Building effective dashboards in Salesforce is no longer an optional skill for revenue leaders.
Data is the lifeblood of sales and marketing, and being able to effectively communicate revenue, engagement, and sales metrics to reps and executives is essential to your team’s success. By using Salesforce’s built-in Dashboards, you can turn cluttered and complex reports into easily reviewable data that streamlines performance analysis and meetings for your entire team.
For those just beginning on their Salesforce journey, Salesforce Ben has a great guide on Creating Dashboards in Salesforce which may be a good place to start if you are unfamiliar with how to create dashboards.
In this blog, we will dive into some of the best practices for making sure your Salesforce Dashboards are as effective as possible to increase your teams’ performance across all your revenue-generating activities.
Data Clarity and Simplicity
The primary purpose of creating dashboards is to make data more easily consumable, and having clear and simple data is the key to making a good dashboard.
Before you create your dashboard, it’s important to decide what data to include. While some data might be important to your business as a whole, it may not be relevant to a particular dashboard and can end up causing clutter.
This is a core principle of building effective dashboards, and the practice of simplifying your data visualization is applicable to the rest of the best practices included in this blog.
Identify Key Performance Indicators (KPI)
Identifying your KPIs is an important first step to deciding which information to include in your dashboards. As we mentioned previously, including irrelevant information is a detriment to your dashboard, so making sure you know which metrics to display for each team is key.
Defining your KPIs also prevents you from missing important information that may otherwise go unnoticed. While dashboards are great for viewing data and informing your teams, team members may begin to rely solely on a source of information that is missing key info for their success. Understanding which data matters for which team is a must before beginning to build a dashboard.
Mastering Visual Hierarchy is an easy way to make effective dashboards in Salesforce. Visual Hierarchy is the concept of using shape, size, and color to organize information in a way that makes the most sense for our minds.
For example, making good use of colors is an easy starting point. Make sure that the colors in your visuals make sense and are not easily mistakable, e.g.: green = good, red = bad, avoid using 4 different shades of blue.
Sizing visuals on a dashboard is a good way to rank importance. Larger panels should be reserved for information that will be reviewed frequently and that is a primary focus of the dashboard. You can use smaller dashboards to show some additional information that may be useful but perhaps not as frequently monitored or discussed.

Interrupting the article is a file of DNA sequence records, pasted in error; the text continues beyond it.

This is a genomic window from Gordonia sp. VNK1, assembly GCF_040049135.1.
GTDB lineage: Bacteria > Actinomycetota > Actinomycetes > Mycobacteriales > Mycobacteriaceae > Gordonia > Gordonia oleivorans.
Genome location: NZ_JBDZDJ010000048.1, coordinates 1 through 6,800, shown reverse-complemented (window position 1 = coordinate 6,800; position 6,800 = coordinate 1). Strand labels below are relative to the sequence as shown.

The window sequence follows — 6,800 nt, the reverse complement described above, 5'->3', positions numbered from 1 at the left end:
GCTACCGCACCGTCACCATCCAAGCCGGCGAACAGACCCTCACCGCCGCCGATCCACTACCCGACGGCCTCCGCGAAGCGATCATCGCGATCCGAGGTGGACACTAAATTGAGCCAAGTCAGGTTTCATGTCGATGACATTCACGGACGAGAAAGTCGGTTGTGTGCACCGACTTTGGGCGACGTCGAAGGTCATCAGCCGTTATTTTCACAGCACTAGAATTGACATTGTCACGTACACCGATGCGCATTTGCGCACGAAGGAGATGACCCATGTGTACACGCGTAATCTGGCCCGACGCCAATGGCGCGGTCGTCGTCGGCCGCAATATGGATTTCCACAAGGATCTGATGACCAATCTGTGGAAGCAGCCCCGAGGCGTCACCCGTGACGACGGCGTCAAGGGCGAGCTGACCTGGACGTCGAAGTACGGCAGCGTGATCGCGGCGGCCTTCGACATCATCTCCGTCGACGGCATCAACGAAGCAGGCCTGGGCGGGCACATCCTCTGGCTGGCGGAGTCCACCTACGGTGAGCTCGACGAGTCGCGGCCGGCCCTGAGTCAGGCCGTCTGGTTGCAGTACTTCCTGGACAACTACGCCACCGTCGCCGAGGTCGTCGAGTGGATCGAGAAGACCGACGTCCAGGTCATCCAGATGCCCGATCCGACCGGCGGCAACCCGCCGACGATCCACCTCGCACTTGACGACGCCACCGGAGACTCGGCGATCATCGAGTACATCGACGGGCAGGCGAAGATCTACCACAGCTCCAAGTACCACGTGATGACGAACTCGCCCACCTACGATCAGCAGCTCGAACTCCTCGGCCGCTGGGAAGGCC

The main benefit of visualizing data is making it more easily consumable, and without using proper Visual Hierarchy, that benefit can be lost entirely.
Customization for User Roles
Using Salesforce dashboards allows you to create different customizations for different people on your team.
For example, say you want sales reps to be able to see metrics about their opportunities but not be able to see other reps’ opportunities, but you also want sales executives to be able to see information about all existing opportunities. Instead of having to build out multiple dashboards, you can instead tailor access for different users, making it so that all of your teams see only information that is relevant and appropriate for them.
This is only one of many potential uses for User Role customization. Utilizing this feature is a great way to keep sensitive data secure and make sure dashboards remain effective and clear to each individual user.
As your business grows and changes, your data does too. Creating proper feedback loops to adapt and improve your dashboard is crucial to staying up-to-date on your team’s needs and setting them up for success
If your team hasn’t utilized a dashboard component for an entire quarter, it could be beneficial to remove or replace that metric with something else. Changes like these may seem trivial, but a dashboard’s entire purpose is saving your team time and effort, so even minimal changes should be considered and applied frequently.
Setting up a consistent cadence for feedback and review of your dashboards is a good way to make sure you are up to date with your team’s needs.
Creating effective dashboards in Salesforce requires an understanding of your team’s needs. Visualizing data is a simple and powerful way to keep everyone on track towards your shared goals, so make sure to take advantage of this incredible Salesforce feature.
If you’d like to learn more about how Strong CRM can help you customize and automate your Salesforce instance to make creating and sharing dashboards easier, reach out to us or check out our other blogs.